As you noticed (I hope), I’ve been off the grid, so to speak, for over a week. While I wish I could say it was because we went on an amazing trip to a beautiful location, with a spa and maybe mountains, the truth is more mundane. Our computer was infected with a really, reaaaallllly gnarly virus, and had to be wiped clean. Tabula rasa. Thank G-d, we had our files backed up, otherwise I would probably still be crying. No, really. All our family pictures are on there, as I (still) haven’t gotten around to printing them off and putting them in a proper album, and I would’ve been heartbroken.
The computer is still a little wonky. It’s been set back to when I got it (kind of seems like time-travel, which is actually pretty cool), in 2006. So everything needs updating. Ev-er-y-thing. The other day, when we were powering down, there were 71 updates. Seventy-one. What? Yeah.
This situation came about because I clicked on a link on Facebook that was (surprise) a virus. After I clicked it and the promised entertaining article/video (I don’t even remember what inane thing it is was at this point) did not appear, I realized that I’d probably been had. It wasn’t until a little later when our computer starting acting, um, abnormally, that I realized the magnitude of my mistake.
I see that I’m not the only one to suffer from such things, as a Google search of “Facebook virus” reveals. It’s still somewhat embarrassing, though, and more than a little frustrating since I need to reinstall everything, from the printer/scanner to my music-writing software. Seriously, it’s a pain, and with my penchant for procrastination, who knows when this will all be accomplished. Ugh.
While our computer was in the shop it gave me ample time to think. It was like a technological detox. I couldn’t update, tweet, email or post. I went to the library and checked out some books, and curled up on the couch and read. It was lovely. I ate all my meals at the table, rather than in front of the computer (I know, I know, food and computers is a bad combo). I didn’t feel that little tug to “see what was going on out there,” or check my email account (again) to see if I’d received any mail worth opening.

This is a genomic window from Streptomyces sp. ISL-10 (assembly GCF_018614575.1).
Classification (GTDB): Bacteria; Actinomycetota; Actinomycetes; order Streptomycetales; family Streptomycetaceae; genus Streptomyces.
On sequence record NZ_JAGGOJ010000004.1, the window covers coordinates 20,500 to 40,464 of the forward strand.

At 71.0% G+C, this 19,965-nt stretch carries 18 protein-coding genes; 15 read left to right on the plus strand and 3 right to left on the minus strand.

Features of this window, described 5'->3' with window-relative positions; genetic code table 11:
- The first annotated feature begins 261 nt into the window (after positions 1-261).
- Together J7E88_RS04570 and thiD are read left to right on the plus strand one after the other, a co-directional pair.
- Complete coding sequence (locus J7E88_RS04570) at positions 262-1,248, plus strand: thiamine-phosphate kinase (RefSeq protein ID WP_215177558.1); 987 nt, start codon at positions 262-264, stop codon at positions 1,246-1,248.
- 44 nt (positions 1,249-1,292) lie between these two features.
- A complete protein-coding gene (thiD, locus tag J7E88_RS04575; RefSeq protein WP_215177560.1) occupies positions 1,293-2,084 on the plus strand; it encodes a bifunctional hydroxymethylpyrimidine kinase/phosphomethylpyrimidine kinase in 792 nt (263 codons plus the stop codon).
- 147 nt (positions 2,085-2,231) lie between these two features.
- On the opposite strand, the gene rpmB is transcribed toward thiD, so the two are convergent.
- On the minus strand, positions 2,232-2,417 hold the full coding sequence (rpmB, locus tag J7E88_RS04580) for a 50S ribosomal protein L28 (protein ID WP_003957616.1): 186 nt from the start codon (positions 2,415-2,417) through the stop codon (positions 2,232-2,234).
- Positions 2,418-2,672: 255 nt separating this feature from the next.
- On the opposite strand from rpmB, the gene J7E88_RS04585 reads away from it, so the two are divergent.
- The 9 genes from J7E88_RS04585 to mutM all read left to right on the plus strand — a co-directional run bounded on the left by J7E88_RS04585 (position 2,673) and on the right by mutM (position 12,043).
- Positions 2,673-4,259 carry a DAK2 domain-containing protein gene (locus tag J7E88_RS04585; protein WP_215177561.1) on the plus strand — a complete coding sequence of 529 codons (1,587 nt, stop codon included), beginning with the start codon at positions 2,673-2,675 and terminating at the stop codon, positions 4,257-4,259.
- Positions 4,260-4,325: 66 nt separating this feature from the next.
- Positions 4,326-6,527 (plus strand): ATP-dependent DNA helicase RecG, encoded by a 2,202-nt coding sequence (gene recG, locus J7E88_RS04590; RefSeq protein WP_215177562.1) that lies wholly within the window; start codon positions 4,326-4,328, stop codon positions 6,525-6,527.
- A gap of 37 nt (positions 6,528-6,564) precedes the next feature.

It was really good for me.
The whole experience taught me a valuable lesson about impulse control and good sense. Just because something seems interesting or intriguing does not mean that I need to read/look at it. It’s a good idea to practice a certain level of discretion. Somewhat surprisingly, I realized that having my internet outlets really does help me center myself. As much as I love a good book, it’s a solitary activity, requiring a certain level of withdrawal (also, I usually stay up ’til 2 a.m. to find out what happens). Interacting with the online world keeps me connected and provides a unique kind of mental stimulation.
So, even though I can live happily without access to the internet (gasp!), the interactions with friends through my email, blog and Social Media accounts do mean a lot to me. I missed all of you! Here’s to moderation, friends and re-connecting. I’m looking forward to it.